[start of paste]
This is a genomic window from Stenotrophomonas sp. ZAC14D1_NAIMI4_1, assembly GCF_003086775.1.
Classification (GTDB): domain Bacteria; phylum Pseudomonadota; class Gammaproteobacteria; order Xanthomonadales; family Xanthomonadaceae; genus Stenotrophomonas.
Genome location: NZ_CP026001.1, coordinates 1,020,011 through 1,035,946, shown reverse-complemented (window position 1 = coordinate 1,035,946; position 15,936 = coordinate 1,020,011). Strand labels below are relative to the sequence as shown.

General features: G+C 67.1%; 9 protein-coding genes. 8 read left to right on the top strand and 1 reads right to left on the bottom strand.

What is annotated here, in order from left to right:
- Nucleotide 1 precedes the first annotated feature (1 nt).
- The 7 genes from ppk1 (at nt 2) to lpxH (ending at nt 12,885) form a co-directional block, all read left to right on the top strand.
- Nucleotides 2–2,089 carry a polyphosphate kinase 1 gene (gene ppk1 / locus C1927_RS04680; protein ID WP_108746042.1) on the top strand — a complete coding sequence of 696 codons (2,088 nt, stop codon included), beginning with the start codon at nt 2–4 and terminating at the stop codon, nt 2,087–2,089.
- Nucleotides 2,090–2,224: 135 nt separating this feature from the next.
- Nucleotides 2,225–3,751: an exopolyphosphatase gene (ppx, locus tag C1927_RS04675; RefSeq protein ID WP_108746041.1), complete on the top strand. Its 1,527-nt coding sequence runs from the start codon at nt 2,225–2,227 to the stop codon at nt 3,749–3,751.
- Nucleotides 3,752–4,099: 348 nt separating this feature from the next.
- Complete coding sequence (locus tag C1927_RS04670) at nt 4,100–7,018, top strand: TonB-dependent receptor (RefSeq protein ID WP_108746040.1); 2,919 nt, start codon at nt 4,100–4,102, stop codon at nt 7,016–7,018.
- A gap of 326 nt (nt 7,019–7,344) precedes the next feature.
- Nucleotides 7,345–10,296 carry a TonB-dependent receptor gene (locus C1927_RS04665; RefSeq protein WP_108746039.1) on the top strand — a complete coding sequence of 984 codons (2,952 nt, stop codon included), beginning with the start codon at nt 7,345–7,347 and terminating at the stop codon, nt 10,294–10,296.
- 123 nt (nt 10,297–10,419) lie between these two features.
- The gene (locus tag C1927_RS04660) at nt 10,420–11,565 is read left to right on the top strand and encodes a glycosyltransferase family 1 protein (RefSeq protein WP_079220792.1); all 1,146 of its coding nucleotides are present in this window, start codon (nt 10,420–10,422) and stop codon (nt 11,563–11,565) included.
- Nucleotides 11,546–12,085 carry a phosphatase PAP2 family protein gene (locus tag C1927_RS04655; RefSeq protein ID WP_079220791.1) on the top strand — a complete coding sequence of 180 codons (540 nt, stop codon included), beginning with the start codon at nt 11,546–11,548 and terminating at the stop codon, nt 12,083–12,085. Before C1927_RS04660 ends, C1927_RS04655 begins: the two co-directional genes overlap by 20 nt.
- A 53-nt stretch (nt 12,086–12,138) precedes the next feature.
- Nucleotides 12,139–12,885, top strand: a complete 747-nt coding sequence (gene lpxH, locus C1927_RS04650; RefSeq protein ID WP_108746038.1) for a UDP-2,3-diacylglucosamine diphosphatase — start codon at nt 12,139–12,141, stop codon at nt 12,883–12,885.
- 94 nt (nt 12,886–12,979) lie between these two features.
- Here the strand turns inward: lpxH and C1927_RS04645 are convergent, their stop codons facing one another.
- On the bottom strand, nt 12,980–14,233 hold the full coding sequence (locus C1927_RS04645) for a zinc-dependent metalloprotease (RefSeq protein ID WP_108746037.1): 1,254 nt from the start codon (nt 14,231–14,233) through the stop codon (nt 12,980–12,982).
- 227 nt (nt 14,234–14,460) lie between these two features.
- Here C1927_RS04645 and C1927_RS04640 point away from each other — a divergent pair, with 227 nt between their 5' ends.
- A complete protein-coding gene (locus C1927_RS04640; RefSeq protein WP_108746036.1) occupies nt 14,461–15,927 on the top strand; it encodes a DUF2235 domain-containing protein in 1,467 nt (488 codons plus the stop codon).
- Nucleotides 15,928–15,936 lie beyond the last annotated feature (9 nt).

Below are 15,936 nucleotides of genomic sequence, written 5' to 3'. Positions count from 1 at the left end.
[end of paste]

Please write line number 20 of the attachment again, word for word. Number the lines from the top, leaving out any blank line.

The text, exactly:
- 94 nt (nt 12,886–12,979) lie between these two features.